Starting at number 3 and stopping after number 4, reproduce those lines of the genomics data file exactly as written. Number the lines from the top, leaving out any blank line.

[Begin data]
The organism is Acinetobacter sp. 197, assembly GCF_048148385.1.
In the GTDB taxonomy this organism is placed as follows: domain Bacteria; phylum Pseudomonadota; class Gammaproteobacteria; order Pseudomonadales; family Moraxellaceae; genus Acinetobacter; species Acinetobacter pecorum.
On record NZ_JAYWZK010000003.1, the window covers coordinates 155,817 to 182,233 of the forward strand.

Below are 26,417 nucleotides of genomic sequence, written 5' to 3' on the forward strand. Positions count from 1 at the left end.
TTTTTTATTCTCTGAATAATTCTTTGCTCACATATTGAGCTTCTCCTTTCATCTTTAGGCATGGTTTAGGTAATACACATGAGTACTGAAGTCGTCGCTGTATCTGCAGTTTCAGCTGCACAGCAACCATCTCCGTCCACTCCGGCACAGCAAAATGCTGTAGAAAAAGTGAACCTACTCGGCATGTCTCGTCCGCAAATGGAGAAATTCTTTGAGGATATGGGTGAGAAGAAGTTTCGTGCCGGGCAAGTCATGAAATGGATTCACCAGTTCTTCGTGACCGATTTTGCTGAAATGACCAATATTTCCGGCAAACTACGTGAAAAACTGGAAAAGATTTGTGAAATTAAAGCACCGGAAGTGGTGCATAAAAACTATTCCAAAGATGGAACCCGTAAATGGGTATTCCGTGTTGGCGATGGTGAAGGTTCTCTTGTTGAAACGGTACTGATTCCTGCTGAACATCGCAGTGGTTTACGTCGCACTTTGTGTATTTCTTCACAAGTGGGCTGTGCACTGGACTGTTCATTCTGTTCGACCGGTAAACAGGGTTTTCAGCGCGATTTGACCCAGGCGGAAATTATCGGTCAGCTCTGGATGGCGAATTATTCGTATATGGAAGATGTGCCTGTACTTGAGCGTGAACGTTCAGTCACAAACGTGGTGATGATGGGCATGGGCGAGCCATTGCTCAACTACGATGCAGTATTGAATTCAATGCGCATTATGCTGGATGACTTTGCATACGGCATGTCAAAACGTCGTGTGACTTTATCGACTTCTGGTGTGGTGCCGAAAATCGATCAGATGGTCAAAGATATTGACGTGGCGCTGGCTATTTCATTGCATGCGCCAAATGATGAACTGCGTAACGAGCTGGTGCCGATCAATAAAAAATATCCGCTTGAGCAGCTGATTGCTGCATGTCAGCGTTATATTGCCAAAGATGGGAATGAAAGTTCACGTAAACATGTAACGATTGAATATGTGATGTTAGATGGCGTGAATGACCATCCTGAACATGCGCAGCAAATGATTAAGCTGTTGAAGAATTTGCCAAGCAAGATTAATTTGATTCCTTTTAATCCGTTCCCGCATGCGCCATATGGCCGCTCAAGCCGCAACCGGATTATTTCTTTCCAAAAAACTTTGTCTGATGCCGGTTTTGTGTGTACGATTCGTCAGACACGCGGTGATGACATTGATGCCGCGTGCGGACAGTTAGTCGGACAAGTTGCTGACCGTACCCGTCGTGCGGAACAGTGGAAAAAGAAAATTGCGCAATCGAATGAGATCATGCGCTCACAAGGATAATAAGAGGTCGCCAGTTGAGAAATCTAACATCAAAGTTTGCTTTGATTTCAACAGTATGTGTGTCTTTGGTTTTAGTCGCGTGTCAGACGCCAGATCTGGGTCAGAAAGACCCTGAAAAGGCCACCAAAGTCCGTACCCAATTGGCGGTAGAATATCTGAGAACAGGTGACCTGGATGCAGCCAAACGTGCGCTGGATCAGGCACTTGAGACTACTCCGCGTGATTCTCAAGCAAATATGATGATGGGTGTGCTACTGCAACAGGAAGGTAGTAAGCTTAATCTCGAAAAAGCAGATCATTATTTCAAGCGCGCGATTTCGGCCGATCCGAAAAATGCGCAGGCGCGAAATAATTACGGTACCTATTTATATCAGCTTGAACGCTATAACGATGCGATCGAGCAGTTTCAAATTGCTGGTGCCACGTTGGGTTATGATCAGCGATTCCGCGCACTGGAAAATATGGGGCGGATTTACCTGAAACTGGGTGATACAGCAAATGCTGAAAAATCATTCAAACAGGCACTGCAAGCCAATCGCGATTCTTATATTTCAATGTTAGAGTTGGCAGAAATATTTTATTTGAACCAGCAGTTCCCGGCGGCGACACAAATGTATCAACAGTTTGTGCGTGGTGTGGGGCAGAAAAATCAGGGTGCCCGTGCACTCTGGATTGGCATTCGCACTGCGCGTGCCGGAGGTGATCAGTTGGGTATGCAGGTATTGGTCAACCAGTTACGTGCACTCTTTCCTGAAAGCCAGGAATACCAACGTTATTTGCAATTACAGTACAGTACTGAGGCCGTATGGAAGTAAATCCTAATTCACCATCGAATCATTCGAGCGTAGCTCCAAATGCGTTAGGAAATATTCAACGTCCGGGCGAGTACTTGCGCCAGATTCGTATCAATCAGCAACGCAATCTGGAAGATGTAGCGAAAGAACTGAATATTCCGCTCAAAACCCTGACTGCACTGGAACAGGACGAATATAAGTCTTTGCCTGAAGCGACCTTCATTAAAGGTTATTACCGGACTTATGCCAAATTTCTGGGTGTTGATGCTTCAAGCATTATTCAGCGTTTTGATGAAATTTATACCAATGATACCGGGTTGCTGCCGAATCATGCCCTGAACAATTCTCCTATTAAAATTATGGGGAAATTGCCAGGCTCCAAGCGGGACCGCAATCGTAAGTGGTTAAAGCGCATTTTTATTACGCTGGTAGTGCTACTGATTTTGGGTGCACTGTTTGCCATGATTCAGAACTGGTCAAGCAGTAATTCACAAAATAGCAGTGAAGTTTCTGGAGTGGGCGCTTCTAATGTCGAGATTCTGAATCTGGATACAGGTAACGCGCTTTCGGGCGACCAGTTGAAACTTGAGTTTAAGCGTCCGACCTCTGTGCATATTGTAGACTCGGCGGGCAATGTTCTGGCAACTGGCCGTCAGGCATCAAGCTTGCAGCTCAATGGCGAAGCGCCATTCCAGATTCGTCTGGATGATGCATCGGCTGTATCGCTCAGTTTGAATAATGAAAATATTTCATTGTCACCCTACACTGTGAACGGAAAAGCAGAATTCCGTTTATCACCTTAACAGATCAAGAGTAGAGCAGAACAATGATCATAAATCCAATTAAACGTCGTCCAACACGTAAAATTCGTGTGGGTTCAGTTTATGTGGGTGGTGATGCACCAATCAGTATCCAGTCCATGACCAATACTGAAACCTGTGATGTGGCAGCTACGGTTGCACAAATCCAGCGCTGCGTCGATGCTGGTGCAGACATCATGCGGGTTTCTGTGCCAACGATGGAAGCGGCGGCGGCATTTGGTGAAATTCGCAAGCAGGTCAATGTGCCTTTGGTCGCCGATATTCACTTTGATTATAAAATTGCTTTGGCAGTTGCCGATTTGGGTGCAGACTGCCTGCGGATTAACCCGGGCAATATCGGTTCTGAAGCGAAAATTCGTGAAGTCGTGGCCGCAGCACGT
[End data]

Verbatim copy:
On record NZ_JAYWZK010000003.1, the window covers coordinates 155,817 to 182,233 of the forward strand.

Below are 26,417 nucleotides of genomic sequence, written 5' to 3' on the forward strand. Positions count from 1 at the left end.